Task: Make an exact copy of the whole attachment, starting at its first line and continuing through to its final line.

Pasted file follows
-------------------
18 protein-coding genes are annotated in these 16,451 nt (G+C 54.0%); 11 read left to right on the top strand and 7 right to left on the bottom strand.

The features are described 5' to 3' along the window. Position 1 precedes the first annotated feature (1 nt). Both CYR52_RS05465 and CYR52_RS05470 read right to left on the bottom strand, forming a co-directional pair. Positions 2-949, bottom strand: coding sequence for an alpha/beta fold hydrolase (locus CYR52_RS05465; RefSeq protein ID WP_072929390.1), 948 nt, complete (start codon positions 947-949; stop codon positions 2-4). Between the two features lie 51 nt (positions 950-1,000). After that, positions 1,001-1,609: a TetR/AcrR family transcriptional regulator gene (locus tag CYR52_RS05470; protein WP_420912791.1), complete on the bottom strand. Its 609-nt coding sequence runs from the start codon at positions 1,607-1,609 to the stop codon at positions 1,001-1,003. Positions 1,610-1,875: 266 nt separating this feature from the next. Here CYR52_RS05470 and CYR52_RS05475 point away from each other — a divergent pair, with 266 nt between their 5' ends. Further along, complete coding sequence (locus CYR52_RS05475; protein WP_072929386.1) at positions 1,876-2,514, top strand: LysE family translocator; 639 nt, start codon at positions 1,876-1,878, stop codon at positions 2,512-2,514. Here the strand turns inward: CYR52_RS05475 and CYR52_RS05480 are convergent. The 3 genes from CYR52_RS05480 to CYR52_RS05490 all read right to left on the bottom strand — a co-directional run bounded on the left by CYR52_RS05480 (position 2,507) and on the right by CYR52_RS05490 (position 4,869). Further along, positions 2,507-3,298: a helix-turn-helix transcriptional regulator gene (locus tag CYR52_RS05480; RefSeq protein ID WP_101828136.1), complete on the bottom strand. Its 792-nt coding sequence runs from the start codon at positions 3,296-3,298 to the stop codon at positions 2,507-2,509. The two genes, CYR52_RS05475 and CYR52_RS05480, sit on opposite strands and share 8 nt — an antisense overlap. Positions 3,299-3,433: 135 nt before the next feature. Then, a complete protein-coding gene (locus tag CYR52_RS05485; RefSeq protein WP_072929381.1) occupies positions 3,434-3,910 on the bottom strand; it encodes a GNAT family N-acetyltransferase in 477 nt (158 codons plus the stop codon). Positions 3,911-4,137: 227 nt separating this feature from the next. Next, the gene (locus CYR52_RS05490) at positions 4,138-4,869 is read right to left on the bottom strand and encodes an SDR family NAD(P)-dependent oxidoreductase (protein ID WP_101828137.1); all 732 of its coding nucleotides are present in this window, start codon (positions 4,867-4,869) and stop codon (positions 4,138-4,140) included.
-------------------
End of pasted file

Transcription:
18 protein-coding genes are annotated in these 16,451 nt (G+C 54.0%); 11 read left to right on the top strand and 7 right to left on the bottom strand.

The features are described 5' to 3' along the window. Position 1 precedes the first annotated feature (1 nt). Both CYR52_RS05465 and CYR52_RS05470 read right to left on the bottom strand, forming a co-directional pair. Positions 2-949, bottom strand: coding sequence for an alpha/beta fold hydrolase (locus CYR52_RS05465; RefSeq protein ID WP_072929390.1), 948 nt, complete (start codon positions 947-949; stop codon positions 2-4). Between the two features lie 51 nt (positions 950-1,000). After that, positions 1,001-1,609: a TetR/AcrR family transcriptional regulator gene (locus tag CYR52_RS05470; protein WP_420912791.1), complete on the bottom strand. Its 609-nt coding sequence runs from the start codon at positions 1,607-1,609 to the stop codon at positions 1,001-1,003. Positions 1,610-1,875: 266 nt separating this feature from the next. Here CYR52_RS05470 and CYR52_RS05475 point away from each other — a divergent pair, with 266 nt between their 5' ends. Further along, complete coding sequence (locus CYR52_RS05475; protein WP_072929386.1) at positions 1,876-2,514, top strand: LysE family translocator; 639 nt, start codon at positions 1,876-1,878, stop codon at positions 2,512-2,514. Here the strand turns inward: CYR52_RS05475 and CYR52_RS05480 are convergent. The 3 genes from CYR52_RS05480 to CYR52_RS05490 all read right to left on the bottom strand — a co-directional run bounded on the left by CYR52_RS05480 (position 2,507) and on the right by CYR52_RS05490 (position 4,869). Further along, positions 2,507-3,298: a helix-turn-helix transcriptional regulator gene (locus tag CYR52_RS05480; RefSeq protein ID WP_101828136.1), complete on the bottom strand. Its 792-nt coding sequence runs from the start codon at positions 3,296-3,298 to the stop codon at positions 2,507-2,509. The two genes, CYR52_RS05475 and CYR52_RS05480, sit on opposite strands and share 8 nt — an antisense overlap. Positions 3,299-3,433: 135 nt before the next feature. Then, a complete protein-coding gene (locus tag CYR52_RS05485; RefSeq protein WP_072929381.1) occupies positions 3,434-3,910 on the bottom strand; it encodes a GNAT family N-acetyltransferase in 477 nt (158 codons plus the stop codon). Positions 3,911-4,137: 227 nt separating this feature from the next. Next, the gene (locus CYR52_RS05490) at positions 4,138-4,869 is read right to left on the bottom strand and encodes an SDR family NAD(P)-dependent oxidoreductase (protein ID WP_101828137.1); all 732 of its coding nucleotides are present in this window, start codon (positions 4,867-4,869) and stop codon (positions 4,138-4,140) included.